But more importantly, the measures would “signal to insurers that the days of profiting from denying coverage or care are over. It would also signal to hospitals and clinicians that the days of unaccountable fee for service and pay for volume are ending,” he argues.
Ironically, it was McCain who announced during the heat of his Republican bid for president, in October 2008, that he would pay for his health plan “with major reductions to Medicare and Medicaid.” Those cuts would have reduced Medicare and Medicaid spending by as much as 20 percent over 10 years and cut benefits, according to reports and independent analysis at the time.
In December, however, the Arizona senator made an abrupt about-face when he trashed $487 billion in Medicare reductions in the Senate bill, by moving to exclude them. The reason? The reductions, McCain argued, would “directly impact the health care of citizens in this country.”
The hypocrisy of McCain’s argument wasn’t lost on numerous political observers. “It’s a bit rich for McCain to make this argument, given that it was just a little more than a year ago McCain himself, as a presidential candidate, was calling for substantially larger Medicare cuts,” wrote Jonathan Cohn in the New Republic.
Efforts by Republicans to thwart any Democratic health care reform came to fruition with Republican Scott Brown’s stunning upset victory in the Massachusetts race for late Sen. Ted Kennedy’s Senate seat. The move ended the Democrats’ 60-seat majority and effectively killed the political momentum for passage of a health reform bill.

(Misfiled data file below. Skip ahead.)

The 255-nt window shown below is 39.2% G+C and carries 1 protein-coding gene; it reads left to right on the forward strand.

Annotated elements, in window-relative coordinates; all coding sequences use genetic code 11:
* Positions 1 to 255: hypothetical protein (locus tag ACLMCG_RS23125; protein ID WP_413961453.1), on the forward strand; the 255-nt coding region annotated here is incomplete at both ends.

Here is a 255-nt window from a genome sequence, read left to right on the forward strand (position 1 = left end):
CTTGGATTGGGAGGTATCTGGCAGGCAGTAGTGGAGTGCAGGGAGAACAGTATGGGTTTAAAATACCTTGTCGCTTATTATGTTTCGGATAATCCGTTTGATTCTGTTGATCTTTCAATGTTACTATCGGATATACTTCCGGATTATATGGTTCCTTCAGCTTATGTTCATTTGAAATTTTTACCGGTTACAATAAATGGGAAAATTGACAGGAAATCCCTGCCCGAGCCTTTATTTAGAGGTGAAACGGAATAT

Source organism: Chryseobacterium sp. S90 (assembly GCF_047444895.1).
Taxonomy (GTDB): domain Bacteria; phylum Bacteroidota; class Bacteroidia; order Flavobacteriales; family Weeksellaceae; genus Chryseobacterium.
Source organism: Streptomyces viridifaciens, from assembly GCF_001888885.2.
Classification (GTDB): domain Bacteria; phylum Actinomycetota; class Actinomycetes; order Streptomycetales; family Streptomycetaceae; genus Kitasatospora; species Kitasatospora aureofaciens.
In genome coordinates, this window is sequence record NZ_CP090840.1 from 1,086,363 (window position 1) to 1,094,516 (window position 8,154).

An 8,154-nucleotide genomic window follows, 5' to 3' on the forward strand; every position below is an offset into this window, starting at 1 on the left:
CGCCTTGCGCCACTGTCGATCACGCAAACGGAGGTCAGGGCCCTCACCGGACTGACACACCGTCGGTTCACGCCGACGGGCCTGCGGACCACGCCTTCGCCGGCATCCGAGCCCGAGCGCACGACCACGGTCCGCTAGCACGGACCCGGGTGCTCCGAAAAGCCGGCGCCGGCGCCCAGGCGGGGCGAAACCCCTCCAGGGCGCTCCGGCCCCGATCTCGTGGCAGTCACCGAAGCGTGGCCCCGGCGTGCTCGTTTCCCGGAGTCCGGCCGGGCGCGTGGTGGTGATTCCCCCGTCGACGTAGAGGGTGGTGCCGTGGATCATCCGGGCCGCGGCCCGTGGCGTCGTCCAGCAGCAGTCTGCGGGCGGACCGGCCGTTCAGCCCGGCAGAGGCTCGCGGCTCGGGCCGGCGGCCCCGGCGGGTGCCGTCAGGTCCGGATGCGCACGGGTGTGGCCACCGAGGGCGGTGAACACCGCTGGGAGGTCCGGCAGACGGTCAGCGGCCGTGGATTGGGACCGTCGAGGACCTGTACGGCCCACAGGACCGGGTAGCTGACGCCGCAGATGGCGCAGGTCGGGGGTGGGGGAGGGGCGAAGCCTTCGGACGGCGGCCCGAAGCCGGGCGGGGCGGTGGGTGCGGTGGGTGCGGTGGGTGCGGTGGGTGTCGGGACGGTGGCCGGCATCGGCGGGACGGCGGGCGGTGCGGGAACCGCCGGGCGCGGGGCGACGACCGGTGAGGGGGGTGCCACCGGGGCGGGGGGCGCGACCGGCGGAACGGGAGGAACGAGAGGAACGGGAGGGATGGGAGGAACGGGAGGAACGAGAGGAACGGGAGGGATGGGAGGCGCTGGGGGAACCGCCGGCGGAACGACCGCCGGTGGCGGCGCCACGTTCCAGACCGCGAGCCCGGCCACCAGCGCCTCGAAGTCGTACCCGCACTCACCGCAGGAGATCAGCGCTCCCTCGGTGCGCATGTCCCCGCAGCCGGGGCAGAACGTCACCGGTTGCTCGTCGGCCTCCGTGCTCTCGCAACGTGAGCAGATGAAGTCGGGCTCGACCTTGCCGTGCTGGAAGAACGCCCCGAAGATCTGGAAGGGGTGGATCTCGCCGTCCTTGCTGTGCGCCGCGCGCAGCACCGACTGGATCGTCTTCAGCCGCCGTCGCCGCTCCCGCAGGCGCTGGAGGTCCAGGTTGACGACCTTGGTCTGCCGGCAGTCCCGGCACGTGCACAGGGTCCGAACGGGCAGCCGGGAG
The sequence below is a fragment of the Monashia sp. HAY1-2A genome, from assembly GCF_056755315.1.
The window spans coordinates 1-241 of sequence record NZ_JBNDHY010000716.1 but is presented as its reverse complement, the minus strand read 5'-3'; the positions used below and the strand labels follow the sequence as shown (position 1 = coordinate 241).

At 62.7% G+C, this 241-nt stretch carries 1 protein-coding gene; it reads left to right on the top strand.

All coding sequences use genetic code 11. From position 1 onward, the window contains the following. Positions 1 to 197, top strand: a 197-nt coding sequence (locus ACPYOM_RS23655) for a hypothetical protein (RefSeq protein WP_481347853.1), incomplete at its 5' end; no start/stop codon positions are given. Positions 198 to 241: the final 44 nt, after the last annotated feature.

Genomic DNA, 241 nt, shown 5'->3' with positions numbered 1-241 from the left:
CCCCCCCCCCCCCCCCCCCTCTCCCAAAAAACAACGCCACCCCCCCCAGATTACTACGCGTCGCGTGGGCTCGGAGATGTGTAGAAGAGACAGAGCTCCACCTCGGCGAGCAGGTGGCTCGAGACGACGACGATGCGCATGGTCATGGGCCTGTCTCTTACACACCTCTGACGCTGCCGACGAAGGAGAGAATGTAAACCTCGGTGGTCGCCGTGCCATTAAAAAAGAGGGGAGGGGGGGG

The upset victory was also a major reason for Obama’s call for a high-level summit on Feb. 25. The president, according to reports, hopes to break the impasse with a range of new “compromises.” According to a report in the Wall Street Journal, he has yet another back up plan with even more limited reforms, if his new plan doesn’t fly, although the administration has flatly denied the report.
The other overriding argument for reform is the high cost of doing nothing. Skyrocketing costs, shrinking coverage, and rising Medicaid and Medicare deficits will mean draconian health care price controls, massive benefit cuts in Medicare, Medicaid down the road.
Without any policy change, the uninsured population is forecast to increase by 15 million, from roughly 52 million in 2009 to 67 million in 2018, according to a study by the Urban Institute/Brookings Institution Tax Policy Center.
Given the stakes, it’s no surprise that such groups as the American Hospital Association, the American Medical Association, and PhRMA (Pharmaceutical Research and Manufacturers of America), have all embraced comprehensive reform.
A bi-partisan solution would be the best of all possible worlds, and hopefully the summit will lead to a more cooperative effort. But the president has already lost critical momentum, and can no longer afford to continue trying to bring on board lawmakers who have a vested interest in his failure, no matter what the cost. In short, it’s time to lead.